If you are suffering from neck or back pain that is interfering with your daily activities and you believe foraminal stenosis is the cause, it’s important that you see a physician who can suggest the best treatment path for your specific case. Commonly referred to as foraminal narrowing, this condition occurs when an underlying degenerative spinal condition causes the passageways (foramina) through which nerves pass in the spine to narrow. A ruptured disc, for example, can cause foraminal stenosis if the inner core materials of the disc extend into the foramina and put pressure on a nerve root. The symptoms of this condition can include numbness, tingling, muscle weakness and pain that can radiate to other areas of the body.
Who should you see to find out your treatment options?
If you suspect that foraminal stenosis is the source of your discomfort, the first step is to see your primary care doctor. He or she will likely perform a physical exam and review your medical history while trying to diagnose your condition, and you may also be asked to undergo an imaging procedure such as an X-ray or an MRI. Once a diagnosis has been confirmed, your doctor will likely suggest that you try conservative treatment for several weeks to see if your symptoms can be reduced to an acceptable level. Options may include:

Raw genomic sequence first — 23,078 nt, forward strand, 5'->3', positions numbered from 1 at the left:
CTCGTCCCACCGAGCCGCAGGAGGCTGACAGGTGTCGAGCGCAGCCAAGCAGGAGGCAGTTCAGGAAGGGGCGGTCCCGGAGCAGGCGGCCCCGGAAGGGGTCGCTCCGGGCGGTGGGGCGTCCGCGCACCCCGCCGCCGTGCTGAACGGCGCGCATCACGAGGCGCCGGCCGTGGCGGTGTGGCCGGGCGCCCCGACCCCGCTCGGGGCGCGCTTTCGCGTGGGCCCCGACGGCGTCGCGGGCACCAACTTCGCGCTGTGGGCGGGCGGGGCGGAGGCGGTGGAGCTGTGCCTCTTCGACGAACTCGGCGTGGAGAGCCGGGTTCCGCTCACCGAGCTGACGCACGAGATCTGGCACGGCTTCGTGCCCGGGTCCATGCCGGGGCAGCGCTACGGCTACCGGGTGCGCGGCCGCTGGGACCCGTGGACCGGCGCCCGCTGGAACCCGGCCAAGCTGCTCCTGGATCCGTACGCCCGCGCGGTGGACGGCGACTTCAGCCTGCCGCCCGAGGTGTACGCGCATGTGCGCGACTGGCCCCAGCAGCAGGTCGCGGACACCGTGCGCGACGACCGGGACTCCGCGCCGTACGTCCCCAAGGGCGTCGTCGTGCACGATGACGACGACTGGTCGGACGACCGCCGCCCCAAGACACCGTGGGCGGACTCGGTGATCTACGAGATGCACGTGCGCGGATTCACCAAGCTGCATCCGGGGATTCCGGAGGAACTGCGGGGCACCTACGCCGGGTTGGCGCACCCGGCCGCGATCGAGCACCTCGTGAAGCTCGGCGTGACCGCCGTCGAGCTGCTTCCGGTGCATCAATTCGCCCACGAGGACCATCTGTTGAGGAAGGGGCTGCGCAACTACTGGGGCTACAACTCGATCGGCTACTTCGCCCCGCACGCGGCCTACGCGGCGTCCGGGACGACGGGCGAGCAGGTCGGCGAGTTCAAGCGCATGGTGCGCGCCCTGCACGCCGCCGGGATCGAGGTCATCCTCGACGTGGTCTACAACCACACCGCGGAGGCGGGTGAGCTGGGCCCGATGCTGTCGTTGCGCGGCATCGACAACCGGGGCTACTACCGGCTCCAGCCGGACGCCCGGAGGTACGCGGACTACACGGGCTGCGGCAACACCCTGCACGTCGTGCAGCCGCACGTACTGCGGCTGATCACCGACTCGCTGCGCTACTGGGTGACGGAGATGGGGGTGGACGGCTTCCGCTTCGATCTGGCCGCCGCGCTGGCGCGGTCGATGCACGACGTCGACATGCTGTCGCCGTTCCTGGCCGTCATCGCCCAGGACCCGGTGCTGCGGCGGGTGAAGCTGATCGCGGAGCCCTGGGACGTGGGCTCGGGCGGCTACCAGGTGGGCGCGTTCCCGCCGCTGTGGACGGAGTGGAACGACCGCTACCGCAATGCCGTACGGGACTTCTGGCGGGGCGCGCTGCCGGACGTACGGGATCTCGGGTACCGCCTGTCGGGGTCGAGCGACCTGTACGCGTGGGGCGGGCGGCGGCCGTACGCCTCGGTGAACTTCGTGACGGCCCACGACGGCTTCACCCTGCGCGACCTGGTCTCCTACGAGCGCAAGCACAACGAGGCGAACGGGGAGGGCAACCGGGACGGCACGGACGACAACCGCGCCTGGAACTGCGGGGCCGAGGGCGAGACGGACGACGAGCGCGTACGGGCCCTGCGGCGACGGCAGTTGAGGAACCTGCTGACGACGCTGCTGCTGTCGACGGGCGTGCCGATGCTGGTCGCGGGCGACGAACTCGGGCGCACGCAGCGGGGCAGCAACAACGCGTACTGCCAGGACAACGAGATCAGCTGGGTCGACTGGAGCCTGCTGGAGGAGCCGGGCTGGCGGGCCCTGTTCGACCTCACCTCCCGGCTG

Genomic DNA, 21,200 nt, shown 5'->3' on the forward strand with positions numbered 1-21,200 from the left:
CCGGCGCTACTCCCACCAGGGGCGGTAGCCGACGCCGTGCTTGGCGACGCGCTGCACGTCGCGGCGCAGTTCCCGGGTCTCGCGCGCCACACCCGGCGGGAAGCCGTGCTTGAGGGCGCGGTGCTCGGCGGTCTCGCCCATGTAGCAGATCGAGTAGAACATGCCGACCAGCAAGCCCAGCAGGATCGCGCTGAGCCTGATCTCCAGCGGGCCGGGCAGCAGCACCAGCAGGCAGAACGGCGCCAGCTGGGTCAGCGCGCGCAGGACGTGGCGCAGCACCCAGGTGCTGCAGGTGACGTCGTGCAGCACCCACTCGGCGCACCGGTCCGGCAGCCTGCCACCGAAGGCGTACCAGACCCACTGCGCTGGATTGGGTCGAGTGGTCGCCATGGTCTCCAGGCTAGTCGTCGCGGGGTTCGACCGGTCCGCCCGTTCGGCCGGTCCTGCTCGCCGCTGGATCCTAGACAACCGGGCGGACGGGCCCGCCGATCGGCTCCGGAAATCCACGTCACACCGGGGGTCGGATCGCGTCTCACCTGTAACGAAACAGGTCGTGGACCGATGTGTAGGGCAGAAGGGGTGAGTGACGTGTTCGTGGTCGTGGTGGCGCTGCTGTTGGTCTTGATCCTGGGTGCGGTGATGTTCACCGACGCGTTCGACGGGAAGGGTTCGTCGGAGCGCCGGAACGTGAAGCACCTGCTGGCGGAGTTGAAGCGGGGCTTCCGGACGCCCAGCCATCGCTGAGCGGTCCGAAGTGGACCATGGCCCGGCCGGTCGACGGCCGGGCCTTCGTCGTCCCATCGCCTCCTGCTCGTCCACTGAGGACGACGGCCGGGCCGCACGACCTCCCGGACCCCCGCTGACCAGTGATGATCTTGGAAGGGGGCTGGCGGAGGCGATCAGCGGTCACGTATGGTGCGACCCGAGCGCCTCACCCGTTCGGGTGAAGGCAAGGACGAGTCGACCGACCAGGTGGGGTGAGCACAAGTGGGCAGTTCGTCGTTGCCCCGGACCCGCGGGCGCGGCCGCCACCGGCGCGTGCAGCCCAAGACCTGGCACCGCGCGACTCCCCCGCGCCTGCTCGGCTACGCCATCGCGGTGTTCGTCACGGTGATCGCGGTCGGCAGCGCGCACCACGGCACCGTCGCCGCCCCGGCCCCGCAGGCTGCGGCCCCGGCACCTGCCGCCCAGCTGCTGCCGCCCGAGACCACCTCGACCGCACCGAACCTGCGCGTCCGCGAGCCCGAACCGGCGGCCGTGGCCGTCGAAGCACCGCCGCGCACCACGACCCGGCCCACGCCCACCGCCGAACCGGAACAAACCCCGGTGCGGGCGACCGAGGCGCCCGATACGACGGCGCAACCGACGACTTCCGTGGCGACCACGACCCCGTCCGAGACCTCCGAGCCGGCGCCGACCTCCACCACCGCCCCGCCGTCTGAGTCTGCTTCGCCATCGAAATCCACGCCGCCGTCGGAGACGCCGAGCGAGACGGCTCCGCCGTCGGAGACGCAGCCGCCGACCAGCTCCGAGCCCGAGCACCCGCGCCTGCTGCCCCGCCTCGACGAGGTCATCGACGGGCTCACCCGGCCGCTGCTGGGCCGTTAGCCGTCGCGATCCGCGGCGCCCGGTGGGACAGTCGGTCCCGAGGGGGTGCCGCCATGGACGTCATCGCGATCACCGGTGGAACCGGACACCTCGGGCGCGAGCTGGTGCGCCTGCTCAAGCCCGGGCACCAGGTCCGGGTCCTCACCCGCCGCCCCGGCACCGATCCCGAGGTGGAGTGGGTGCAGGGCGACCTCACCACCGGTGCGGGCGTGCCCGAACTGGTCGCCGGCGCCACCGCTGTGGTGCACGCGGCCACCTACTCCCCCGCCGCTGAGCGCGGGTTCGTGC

- Physical therapy
- Corticosteroid injections
- Pain and anti-inflammatory medications
- Hot/cold therapy
- Lifestyle modifications
If your foraminal stenosis symptoms are particularly severe, your primary physician may refer you to an orthopedist or neurologist who has a better understanding of your condition and may be able to get you started on a more targeted treatment regimen.
Is surgery a treatment option?
Surgery usually only becomes a consideration when conservative treatment doesn’t provide the necessary symptom relief. If you’ve decided to weigh your surgical options, USA Spine Care will provide a free MRI review* to help determine if you are a candidate for the minimally invasive spine surgeries we offer to treat foraminal stenosis. Our outpatient procedures utilize less than a 1-inch incision and muscle-sparing techniques and have helped thousands of patients.
Contact USA Spine Care today if you would like additional details about our foraminal stenosis treatment options.
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